As the questions continue to roll around in my head, I remember hearing an NPR story years ago on the convenience store craze of offering more-than-giant-sized soft drinks. Forget Big Gulps, these things were gargantuan to the point, as one doctor noted, that the containers of cola were physically larger than the human stomach. We couldn’t drink it all if we wanted to. I also recall a cartoon from somewhere in my youth minister days. The scene was a man sitting in a restaurant booth with a half-filled plate in front of him. The words, “All You Can Eat Buffet” were written on the window. An indignant waitress stood pointing at him, with a quote bubble rising beside her: “Sir, that’s not all you can eat!”
Somewhere in the creative tension between those two extremes lies our call to love God with every aspect of our beings and to love our neighbors as ourselves. Living into the call to follow Christ means keeping up with what happened in Damascus today and noticing my friend sitting on the other side of the coffee shop; it means striving to grow and learn even as I work to simply remember what I already know; it means being as acquainted with wonder as I am with grief. In Small Lives, Pierre Michon wrote of his childhood:
Entering boarding school was entering time, the only time I could identify in that it held permanent losses; I was approaching that period when nightmares come true and death exists; my appetite for knowledge would mean walking over corpses; I could not have one without the other.” (83)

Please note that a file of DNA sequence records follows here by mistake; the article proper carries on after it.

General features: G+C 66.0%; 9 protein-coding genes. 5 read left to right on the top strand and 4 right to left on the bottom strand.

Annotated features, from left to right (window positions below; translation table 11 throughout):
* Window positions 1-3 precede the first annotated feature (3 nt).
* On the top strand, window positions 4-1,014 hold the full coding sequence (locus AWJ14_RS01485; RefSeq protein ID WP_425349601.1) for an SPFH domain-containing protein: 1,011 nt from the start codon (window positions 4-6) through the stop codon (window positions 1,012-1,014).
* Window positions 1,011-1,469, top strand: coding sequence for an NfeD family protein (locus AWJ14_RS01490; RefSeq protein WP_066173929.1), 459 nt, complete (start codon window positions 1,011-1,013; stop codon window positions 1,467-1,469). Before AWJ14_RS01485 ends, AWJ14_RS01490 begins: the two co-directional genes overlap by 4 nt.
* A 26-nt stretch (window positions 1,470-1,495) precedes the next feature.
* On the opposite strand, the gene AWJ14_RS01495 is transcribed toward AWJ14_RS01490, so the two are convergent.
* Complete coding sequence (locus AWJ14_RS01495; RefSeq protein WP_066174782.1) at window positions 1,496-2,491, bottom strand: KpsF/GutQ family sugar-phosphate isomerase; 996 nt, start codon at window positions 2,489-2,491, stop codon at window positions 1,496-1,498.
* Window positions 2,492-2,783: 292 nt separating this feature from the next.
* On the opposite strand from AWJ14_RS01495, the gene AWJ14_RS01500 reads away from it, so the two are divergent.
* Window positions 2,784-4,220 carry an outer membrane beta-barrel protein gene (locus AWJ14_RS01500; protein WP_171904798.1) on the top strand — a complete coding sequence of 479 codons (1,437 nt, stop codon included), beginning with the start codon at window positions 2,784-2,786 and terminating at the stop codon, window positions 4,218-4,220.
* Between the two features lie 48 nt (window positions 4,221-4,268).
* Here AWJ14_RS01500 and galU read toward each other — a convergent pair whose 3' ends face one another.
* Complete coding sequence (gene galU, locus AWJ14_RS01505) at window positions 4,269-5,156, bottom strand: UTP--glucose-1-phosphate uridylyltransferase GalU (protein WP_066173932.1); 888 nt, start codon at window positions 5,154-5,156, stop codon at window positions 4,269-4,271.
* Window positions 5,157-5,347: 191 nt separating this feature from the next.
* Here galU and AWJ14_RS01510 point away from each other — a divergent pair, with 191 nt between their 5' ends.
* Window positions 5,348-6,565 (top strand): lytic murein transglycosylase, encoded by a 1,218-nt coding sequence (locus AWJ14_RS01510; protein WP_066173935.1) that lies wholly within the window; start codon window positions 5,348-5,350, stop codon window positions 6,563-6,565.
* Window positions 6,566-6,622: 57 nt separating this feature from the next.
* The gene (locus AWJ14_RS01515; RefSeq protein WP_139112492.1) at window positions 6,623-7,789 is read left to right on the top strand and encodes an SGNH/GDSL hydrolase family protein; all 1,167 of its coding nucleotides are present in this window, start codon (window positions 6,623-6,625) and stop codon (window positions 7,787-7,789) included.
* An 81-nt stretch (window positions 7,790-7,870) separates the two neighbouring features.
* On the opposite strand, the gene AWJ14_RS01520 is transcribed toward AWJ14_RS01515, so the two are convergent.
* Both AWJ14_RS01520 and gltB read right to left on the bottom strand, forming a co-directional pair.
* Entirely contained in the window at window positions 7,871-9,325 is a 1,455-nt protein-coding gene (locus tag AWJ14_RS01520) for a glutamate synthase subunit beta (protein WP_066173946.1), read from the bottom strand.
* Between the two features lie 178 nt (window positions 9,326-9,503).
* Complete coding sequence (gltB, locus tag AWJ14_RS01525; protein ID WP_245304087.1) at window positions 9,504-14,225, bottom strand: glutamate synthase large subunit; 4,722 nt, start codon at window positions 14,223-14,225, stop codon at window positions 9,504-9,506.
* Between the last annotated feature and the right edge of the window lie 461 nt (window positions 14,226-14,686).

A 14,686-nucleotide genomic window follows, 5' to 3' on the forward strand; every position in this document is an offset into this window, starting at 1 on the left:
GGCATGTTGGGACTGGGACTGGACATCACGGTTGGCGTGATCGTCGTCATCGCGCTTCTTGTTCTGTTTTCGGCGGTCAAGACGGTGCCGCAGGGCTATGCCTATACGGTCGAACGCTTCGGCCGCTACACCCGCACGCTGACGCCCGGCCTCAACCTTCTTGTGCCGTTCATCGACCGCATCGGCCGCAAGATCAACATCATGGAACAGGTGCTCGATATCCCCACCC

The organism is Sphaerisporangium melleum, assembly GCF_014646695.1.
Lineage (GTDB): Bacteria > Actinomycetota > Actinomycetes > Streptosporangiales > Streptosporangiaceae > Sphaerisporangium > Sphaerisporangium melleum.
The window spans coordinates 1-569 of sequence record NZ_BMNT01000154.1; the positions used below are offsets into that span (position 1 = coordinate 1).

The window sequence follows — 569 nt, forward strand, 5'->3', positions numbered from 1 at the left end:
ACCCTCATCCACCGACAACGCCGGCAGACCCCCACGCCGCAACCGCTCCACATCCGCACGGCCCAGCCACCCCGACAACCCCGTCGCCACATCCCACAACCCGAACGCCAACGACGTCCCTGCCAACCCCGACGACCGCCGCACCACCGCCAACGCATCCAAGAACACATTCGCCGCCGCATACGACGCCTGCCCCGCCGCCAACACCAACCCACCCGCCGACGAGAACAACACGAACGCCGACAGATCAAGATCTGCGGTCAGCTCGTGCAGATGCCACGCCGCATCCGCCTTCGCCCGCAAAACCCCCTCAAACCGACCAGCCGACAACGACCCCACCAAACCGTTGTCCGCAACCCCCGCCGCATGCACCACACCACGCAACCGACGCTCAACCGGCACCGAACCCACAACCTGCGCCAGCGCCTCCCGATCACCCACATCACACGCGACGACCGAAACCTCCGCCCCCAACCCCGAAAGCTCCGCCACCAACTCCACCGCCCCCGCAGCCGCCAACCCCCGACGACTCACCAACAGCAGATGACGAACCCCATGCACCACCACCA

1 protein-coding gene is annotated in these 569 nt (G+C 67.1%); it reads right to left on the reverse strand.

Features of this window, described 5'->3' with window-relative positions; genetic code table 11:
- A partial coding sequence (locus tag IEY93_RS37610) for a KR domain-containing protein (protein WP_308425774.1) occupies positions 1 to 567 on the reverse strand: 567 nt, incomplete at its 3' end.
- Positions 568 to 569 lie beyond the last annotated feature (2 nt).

Hold the truth of his words alongside those of Mary Oliver:
Foolishness? No, It’s Not
Sometimes I spend all day trying to count
the leaves on a single tree. To do this I
have to climb branch by branch and
write down the numbers in a little book.
So I suppose, from this point of view,
it’s reasonable that my friends say: what
foolishness! She’s got her head in the clouds
But it’s not. Of course I have to give up,
but by then I’m half crazy with the wonder
of it — the abundance of the leaves, the
quietness of the branches, the hopelessness
of my effort. And I am in that delicious
and important place, roaring with laughter,
full of earth-praise.
(A Thousand Mornings 5)
At the close of worship yesterday, the acolytes came forward to extinguish the candles they had lighted at the beginning. Part of the ritual is for one of them to re-light the wick even as he puts out the candle and carry that little light of his back out into the world. In all that went on around the altar yesterday, the step stool that allows him to easily reach the candle had been moved and he had to strain to complete his task. He tried once, then twice, then he paused and tried again.
Go and do likewise.
You sound a little low in spirits, I pray for you Shalom in all its forms.
May joy, light, energy, and abundance of every good thing be yours today.
I loved your thoughts, Milton — a potpourri of excellent questions and challenging observations. Life is a bit like that, sometimes.
Exactly what I needed tonight, Milton. Thank you.
Sometimes our disquieting moments and struggles to make sense of our experiences plot to cause us to reflect God’s light to others, that they may see what they need from God through our being willing to be human and vulnerable, to not have all the answers tied up in a nice neat little package, and being willing to share that with others. Thank you, Milton
To me, Milton, you don’t sound so “down” as “thoughtfully aware” of human frailty. I appreciate the reminder that we are but dust.